“Canadians have a genuine fear of ‘American-style’ health care, and any discussion of private partnership in health is quickly quelled for this reason,” the [Ontario Chamber of Commerce] wrote. “But this ignores both the considerable share of health care already delivered by the private sector as well as the robust and equitable role of industry in other single-payer models such as the United Kingdom’s National Health Service or Australia’s Medicare.”

I think it’s actually a problem, as we should be comparing our system to the superior ones in Britain and France rather than being thankful we don’t have it worse. But just when I think the narrative will shift, things like this keep popping up.

The MacArthur-Meadows amendment to the AHCA, proposed by Freedom Caucus Chairman Mark Meadows (R-NC) and Rep. Tom MacArthur (R-NJ), co-chair of the moderate Republican Tuesday Group, would allow states to waive the current ban that prevents insurance companies from charging premium rates to customers based on their health history. This essentially allows pre-Obamacare discriminatory practices to once again be legalized. […]

If the MacArthur-Meadows amendment allows this type of discrimination to come back under the AHCA, survivors of sexual assault and domestic violence would face an extremely difficult decision: seek treatment and be forced to potentially pay more for health insurance, or refuse to go to the doctor and remain untreated for horrific injuries they have endured both mentally and physically. […]

Other largely gender-specific conditions, like postpartum depression and C-sections, would also be considered preexisting conditions under the new health care plan.

Cesarian sections? Sexual assault?! Oh, but it gets worse.

(The American Health Care Act could once again allow insurers to charge people more with these “preexisting conditions” ) * Breast cancer * Uterine cancer * Pregnancy or expectant parent * A Cesarean delivery * Being a survivor of domestic violence * Medical treatment for sexual assault * Mental disorders (severe, e.g., bipolar, eating disorder) * AIDS/HIV * Lupus * Alcohol abuse/drug abuse with recent treatment * Alzheimer’s/dementia * Multiple sclerosis * Arthritis (rheumatoid), fibromyalgia, other inflammatory joint disease * Muscular dystrophy * Any cancer within some period of time (e.g., 10 years, often other than basal skin cancer) * Obesity, severe * Cerebral palsy * Organ transplant * Congestive heart failure * Paraplegia * Coronary artery/heart disease, bypass surgery * Paralysis * Crohn’s disease/ ulcerative colitis * Parkinson’s disease * Chronic obstructive pulmonary disease (COPD)/emphysema * Pending surgery or hospitalization * Diabetes mellitus * Pneumocystic pneumonia * Epilepsy * Hemophilia * Sleep apnea * Hepatitis (hep C) * Stroke * Kidney disease, renal failure * Transsexualism (Other conditions insurers could use to increase the cost of insurance ) * Urinary tract infections * Menstrual irregularities * Migraine headaches * Acne * Allergies * Anxiety * Asthma * Basal cell skin cancer * Depression * Ear infections * Fractures * High cholesterol * Hypertension * Incontinence * Joint injuries * Kidney stones * Overweight * Restless leg syndrome * Tonsillitis * Varicose veins * Vertigo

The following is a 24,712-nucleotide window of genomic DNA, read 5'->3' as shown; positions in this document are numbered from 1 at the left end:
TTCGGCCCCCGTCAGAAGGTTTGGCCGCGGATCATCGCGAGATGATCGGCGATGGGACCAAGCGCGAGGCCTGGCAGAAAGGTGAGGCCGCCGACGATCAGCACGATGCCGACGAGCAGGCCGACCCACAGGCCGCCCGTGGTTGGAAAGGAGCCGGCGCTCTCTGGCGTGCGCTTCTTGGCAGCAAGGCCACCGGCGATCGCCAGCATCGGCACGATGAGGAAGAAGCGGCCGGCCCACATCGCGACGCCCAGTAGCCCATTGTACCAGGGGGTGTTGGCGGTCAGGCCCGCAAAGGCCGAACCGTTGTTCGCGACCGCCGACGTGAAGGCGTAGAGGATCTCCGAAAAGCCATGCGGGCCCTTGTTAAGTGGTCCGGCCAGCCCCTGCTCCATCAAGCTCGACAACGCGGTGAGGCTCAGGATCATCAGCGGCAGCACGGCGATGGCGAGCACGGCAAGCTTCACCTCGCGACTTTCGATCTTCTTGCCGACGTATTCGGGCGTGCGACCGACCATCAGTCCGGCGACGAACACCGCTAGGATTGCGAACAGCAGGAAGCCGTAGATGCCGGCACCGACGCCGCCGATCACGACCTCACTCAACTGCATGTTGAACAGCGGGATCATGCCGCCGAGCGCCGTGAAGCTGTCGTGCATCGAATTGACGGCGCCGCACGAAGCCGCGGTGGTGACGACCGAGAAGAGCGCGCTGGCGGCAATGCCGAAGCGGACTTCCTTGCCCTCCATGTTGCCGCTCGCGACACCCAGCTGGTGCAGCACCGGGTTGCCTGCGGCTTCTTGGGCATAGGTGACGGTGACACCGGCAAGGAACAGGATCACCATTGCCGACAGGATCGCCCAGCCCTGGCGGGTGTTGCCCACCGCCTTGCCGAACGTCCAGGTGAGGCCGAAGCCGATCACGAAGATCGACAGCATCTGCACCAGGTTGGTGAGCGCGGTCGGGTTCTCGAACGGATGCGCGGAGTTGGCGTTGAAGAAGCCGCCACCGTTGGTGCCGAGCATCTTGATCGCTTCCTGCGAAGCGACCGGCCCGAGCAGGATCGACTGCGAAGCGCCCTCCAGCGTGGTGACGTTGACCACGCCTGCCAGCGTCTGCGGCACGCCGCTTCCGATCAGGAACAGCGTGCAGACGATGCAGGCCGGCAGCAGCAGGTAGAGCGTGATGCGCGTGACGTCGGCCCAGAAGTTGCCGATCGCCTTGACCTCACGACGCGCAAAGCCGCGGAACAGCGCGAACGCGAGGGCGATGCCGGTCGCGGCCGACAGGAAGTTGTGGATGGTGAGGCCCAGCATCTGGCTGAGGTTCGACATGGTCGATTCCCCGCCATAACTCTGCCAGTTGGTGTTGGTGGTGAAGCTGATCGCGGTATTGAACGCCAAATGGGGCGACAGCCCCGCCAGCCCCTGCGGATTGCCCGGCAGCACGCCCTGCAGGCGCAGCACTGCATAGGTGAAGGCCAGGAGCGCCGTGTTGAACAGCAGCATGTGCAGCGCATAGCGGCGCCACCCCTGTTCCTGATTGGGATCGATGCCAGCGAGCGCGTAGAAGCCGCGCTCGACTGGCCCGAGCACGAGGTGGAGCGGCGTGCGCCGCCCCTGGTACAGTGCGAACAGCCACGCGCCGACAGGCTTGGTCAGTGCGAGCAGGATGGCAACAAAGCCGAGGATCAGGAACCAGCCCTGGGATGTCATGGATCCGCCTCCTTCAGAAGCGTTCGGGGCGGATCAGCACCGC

Having hemophilia, allergies, or menstrual irregularities are grounds to charge you more for medical care?! Jesus, America, you really need to get your shit together. Some day I wish I’ll be able to say “if only the Canadian health-care system was as good as the one in the US.”

Proof from Design, or the Teleological Proof (3)

While the visual version is pretty intuitive to understand, it isn’t very quick or precise. There’s a more math-y way that fixes both problems, but it destroys some of the simplicity. I’ll skim through the basics, but feel free to skip ahead if you need to.

A more formal way to write our little algorithm is

A formal description for our math.

Now we add the second dimension by introducing “complex” numbers. The name is a bit misleading, as we just need to make two simple changes: we introduce a special variable, i, and declare that multiplying it by itself results in -1.[130] In all other ways, we’re following elementary algebra. The second number of the pair, or the vertical part, is automatically multiplied by i, like
Breaking apart two complex numbers.

And with that, we can start working out the details.

Condensing the complex number math down into a more conventional algorithm.Translating back into English, we have:

  1. Write two numbers at the top of a piece of paper.
  2. Multiply the leftmost of them by itself, subtract from that the rightmost number multiplied by itself, add the leftmost one back on, then write that result below the leftmost number.
  3. Now multiply the left and right numbers together, double that, then add the rightmost number; write this new number below the rightmost one.
  4. From now on, only consider the pair of numbers at the bottom of the column.
  5. Multiply the leftmost of that pair by itself, subtract the rightmost one multiplied by itself, add the leftmost number at the top of the column to the result, and write the eventual number below the left one in the bottom pair.
  6. Multiply that bottom pair together, double the result, and add the rightmost number in that pair. Complete a new bottom pair by writing this result to the right of the number you wrote down last step.
  7. Go to step four, until satisfied or bored.

Here’s a few examples of the two-dimensional version in action. Note that when the second number is zero, the first behaves exactly as it would if you were using the one-number method, which proves that we did our math correctly.

(0.250000, 0.100000)

0.250000 x 0.250000 0.100000 x 0.100000 + 0.250000 =

(0.302500, 0.150000)